It has to be “Yankee” Tate, Guy’s driver. First, the name itself: almost all of my characters are named after Romans/Britons surrounding Caligula, and I was lucky enough to hit on Incitatus, the horse the emperor is said to have made a consul. Then I loved creating his down-to-earth perspective on dealing on the stock exchange. Where others in the story may have had questionable motives, he was straightforward, honest and loyal. Only a cameo role, but great fun to write.

What is your favourite drink to consume while writing?
I’m teetotal – don’t touch a drop before teatime. I know I should keep taking fluid while writing, but I am my late father’s child: “Water’s for washing”.

Do you have any bad habits while you’re writing?
Yes; I tell my wife I’m busy when she needs me. But she is very understanding, and quite forgiving.

How do you research your books?
In the case of The Shell Collector, the most important source of all was the official report of the affair, some 500 pages long, setting out more or less verbatim the evidence given to the Inspectors by various participants. This provided me with most of the detail for the financial side of the story.

I spent many days in the basement of the London Library trawling through back copies of The Times and The Daily Telegraph, both for information specific to my story, including share prices, and to put together a background diary so it could be set properly in its time (miners’ strikes, Watergate, Royal wedding). I also ploughed through back numbers of Private Eye, particularly the City “Slicker” pages.

Finally, I was able to persuade one of the participants to give me a couple of hours of his time to answer questions. Without his input I wouldn’t have been able to retell two of the more amusing incidents in the book.

Are you a plotter or a pantser?
Is it possible to be only one or the other? To the extent that I set out a calendar of events and dealings before I began to write, I suppose I’m a more of a plotter; but once I’m into a new chapter I tend to fly along until the time comes to put the mess into order. Certainly one of the best things I did was to take my editor’s advice to change the order of some of the early chapters. Did this make me a hindsight plotter or a bungling pantser?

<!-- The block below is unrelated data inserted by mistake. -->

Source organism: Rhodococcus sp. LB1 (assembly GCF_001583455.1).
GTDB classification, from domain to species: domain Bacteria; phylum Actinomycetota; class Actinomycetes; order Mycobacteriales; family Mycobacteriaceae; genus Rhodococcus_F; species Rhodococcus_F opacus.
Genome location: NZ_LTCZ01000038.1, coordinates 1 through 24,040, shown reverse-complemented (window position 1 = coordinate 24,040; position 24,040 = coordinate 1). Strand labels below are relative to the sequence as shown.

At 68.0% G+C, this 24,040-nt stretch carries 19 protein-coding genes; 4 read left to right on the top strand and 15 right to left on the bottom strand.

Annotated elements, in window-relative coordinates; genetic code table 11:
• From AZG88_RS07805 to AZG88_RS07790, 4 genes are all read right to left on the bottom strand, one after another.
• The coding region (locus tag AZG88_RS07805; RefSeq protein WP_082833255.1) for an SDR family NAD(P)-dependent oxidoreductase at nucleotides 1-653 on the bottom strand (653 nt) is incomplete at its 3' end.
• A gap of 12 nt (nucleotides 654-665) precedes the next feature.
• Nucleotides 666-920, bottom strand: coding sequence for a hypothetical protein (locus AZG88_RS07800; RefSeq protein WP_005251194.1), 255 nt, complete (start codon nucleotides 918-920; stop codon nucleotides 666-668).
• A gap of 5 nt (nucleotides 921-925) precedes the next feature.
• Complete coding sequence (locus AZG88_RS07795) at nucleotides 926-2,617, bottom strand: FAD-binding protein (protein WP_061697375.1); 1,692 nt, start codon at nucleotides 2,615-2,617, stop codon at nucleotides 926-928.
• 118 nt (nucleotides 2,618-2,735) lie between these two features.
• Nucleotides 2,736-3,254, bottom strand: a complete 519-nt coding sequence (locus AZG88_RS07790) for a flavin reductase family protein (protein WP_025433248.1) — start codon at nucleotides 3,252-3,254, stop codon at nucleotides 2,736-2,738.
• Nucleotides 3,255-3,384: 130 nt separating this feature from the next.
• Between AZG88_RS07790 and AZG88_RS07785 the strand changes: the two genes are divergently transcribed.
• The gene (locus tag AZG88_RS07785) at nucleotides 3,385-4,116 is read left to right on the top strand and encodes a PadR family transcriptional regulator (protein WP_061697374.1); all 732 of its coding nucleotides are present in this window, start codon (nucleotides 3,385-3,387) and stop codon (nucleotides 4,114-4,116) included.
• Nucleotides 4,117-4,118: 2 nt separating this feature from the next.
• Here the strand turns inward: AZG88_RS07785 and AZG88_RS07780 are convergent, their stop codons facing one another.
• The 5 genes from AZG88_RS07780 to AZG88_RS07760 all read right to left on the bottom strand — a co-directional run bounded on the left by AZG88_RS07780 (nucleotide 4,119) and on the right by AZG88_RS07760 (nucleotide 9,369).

If you could live in any fictional world, which would you choose and why?
What a question! It never occurred to me that such an option existed. I’m not sure I could have survived in the 19th century world described by my favourite novelists. I think I’d hate the inadequate lighting and the lack of the creature comforts of contemporary living, though listening to delightful young ladies playing the piano and singing prettily would have been some compensation. May I not just live in the here and now, please (despite the terrifying political mess that surrounds us)?

If you could befriend any fictional character, who would you choose and why?
If I chose Becky Sharp, I’d risk having my face slapped. Safer to go for Milo Minderbinder, who would make me a lot better off (financially) than my publisher ever can, and give me a fun ride on the way.

Publisher: Clink Street Publishing
Publication Date: September 2019
Format: Paperback
Pages: 340
Genre: Literary
Age: Adult
Reviewer: Faye
Source: Review Copy
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The Legend of Sidri

Rauf Khalilov

In the mythical realm of Badalonium, a young boy named Sidri lived happily with his beloved parents. But the family is shattered by an evil figure from the afar, triggering a series of events that lead Sidri on a journey of self-development, friendship, family reunions and retribution.


Rauf Khalilov’s Favourite Books

1. Sans Famille by Hector Malot.
As a child I read this book probably a thousand times. I like this book because it showed the struggles and sufferings of poor people in capitalist France and England. The protagonist was probably the same age as I and I could relate to him and his struggles. I also loved the fact that he was in the end able to overcome his impediments and triumph. Every story must have a positive ending.

2. Les Misérables by Victor Hugo.
I like this book for several reasons. This book was very popular in my household and I grew up with various elements that were taken from it. For example, my dad always called my oldest aunt Cossette. I had no idea why this was the case when I was a child. I only found out the reason when I read the book. Les Misérables is a book about human nature. It’s a book about injustice, human suffering and sacrifice. My most favourite characters are Jean Valjean and Bishop Myriel.

3. Oliver Twist by Charles Dickens
This is one of the first books I read in English. I was fascinated by it because it described the harsh realities of 19th Century England. I was fascinated by Dicken’s writing because he could describe England and the life of people there in such detail that I could picture it in my head. Years later when I arrived in England, I noticed everything I had imagined whilst reading Dickens was exactly the same.

4. Crime and Punishment by Fyodor Dostoyevski

A masterpiece touching on a variety of moral and existential issues. One of my favourite moments is when Raskolnikov bows in front of Sonia and kisses her feet. He says “I did not bow down to you. I bowed down to all the suffering of humanity”. Of course, this sounds much better in Russian.

5. Rubaiyat of Omar Khayyam
I love persian poetry especially the ones by Omar Khayyam. I find Khayyam’s poetry very interesting because he talks about deep issues through poetry. As a poet I find this fascinating because I know how difficult it is to philosophise through poetry.

Publisher: Self-Published
Publication Date: September 2019
Format: Paperback
Pages: 50
Genre: MG
Age: Children
Reviewer: Faye
Source: Review Copy